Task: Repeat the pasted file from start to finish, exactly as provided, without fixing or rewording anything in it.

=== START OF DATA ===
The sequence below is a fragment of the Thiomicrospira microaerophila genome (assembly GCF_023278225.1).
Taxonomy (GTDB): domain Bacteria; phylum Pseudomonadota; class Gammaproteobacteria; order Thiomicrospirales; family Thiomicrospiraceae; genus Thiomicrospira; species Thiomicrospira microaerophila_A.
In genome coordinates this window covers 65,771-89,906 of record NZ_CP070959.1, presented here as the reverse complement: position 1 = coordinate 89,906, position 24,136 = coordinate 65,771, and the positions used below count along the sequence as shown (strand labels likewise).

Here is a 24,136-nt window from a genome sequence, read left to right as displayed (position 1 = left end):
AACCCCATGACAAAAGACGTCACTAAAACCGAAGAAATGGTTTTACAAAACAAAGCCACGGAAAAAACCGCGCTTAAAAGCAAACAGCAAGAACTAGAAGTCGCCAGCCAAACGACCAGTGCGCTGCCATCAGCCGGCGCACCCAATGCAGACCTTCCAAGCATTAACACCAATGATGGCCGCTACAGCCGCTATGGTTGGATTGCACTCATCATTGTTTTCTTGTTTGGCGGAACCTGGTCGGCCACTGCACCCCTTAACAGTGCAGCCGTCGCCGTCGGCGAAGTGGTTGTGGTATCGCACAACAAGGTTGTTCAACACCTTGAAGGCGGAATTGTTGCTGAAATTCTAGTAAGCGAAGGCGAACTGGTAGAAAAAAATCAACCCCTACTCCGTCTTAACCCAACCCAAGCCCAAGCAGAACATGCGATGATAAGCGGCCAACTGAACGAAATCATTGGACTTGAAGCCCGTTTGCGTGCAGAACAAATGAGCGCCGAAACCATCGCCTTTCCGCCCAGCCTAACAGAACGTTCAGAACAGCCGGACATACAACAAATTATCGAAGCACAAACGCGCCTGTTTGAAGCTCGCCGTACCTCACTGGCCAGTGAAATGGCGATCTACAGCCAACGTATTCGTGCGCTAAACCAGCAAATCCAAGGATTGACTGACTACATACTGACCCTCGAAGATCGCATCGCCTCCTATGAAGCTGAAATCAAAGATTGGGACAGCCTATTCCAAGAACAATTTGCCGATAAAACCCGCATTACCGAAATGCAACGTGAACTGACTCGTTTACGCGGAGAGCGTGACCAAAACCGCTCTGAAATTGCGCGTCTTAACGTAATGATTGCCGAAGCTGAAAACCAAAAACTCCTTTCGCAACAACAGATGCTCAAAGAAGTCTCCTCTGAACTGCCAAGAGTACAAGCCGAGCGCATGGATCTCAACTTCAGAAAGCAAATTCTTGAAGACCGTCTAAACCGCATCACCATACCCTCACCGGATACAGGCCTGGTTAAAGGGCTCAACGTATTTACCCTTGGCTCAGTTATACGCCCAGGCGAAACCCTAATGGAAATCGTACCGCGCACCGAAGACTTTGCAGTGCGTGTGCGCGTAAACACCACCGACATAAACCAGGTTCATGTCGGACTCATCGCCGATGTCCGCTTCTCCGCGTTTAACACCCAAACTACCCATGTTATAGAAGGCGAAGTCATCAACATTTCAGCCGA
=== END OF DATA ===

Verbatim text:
The sequence below is a fragment of the Thiomicrospira microaerophila genome (assembly GCF_023278225.1).
Taxonomy (GTDB): domain Bacteria; phylum Pseudomonadota; class Gammaproteobacteria; order Thiomicrospirales; family Thiomicrospiraceae; genus Thiomicrospira; species Thiomicrospira microaerophila_A.
In genome coordinates this window covers 65,771-89,906 of record NZ_CP070959.1, presented here as the reverse complement: position 1 = coordinate 89,906, position 24,136 = coordinate 65,771, and the positions used below count along the sequence as shown (strand labels likewise).

Here is a 24,136-nt window from a genome sequence, read left to right as displayed (position 1 = left end):
AACCCCATGACAAAAGACGTCACTAAAACCGAAGAAATGGTTTTACAAAACAAAGCCACGGAAAAAACCGCGCTTAAAAGCAAACAGCAAGAACTAGAAGTCGCCAGCCAAACGACCAGTGCGCTGCCATCAGCCGGCGCACCCAATGCAGACCTTCCAAGCATTAACACCAATGATGGCCGCTACAGCCGCTATGGTTGGATTGCACTCATCATTGTTTTCTTGTTTGGCGGAACCTGGTCGGCCACTGCACCCCTTAACAGTGCAGCCGTCGCCGTCGGCGAAGTGGTTGTGGTATCGCACAACAAGGTTGTTCAACACCTTGAAGGCGGAATTGTTGCTGAAATTCTAGTAAGCGAAGGCGAACTGGTAGAAAAAAATCAACCCCTACTCCGTCTTAACCCAACCCAAGCCCAAGCAGAACATGCGATGATAAGCGGCCAACTGAACGAAATCATTGGACTTGAAGCCCGTTTGCGTGCAGAACAAATGAGCGCCGAAACCATCGCCTTTCCGCCCAGCCTAACAGAACGTTCAGAACAGCCGGACATACAACAAATTATCGAAGCACAAACGCGCCTGTTTGAAGCTCGCCGTACCTCACTGGCCAGTGAAATGGCGATCTACAGCCAACGTATTCGTGCGCTAAACCAGCAAATCCAAGGATTGACTGACTACATACTGACCCTCGAAGATCGCATCGCCTCCTATGAAGCTGAAATCAAAGATTGGGACAGCCTATTCCAAGAACAATTTGCCGATAAAACCCGCATTACCGAAATGCAACGTGAACTGACTCGTTTACGCGGAGAGCGTGACCAAAACCGCTCTGAAATTGCGCGTCTTAACGTAATGATTGCCGAAGCTGAAAACCAAAAACTCCTTTCGCAACAACAGATGCTCAAAGAAGTCTCCTCTGAACTGCCAAGAGTACAAGCCGAGCGCATGGATCTCAACTTCAGAAAGCAAATTCTTGAAGACCGTCTAAACCGCATCACCATACCCTCACCGGATACAGGCCTGGTTAAAGGGCTCAACGTATTTACCCTTGGCTCAGTTATACGCCCAGGCGAAACCCTAATGGAAATCGTACCGCGCACCGAAGACTTTGCAGTGCGTGTGCGCGTAAACACCACCGACATAAACCAGGTTCATGTCGGACTCATCGCCGATGTCCGCTTCTCCGCGTTTAACACCCAAACTACCCATGTTATAGAAGGCGAAGTCATCAACATTTCAGCCGA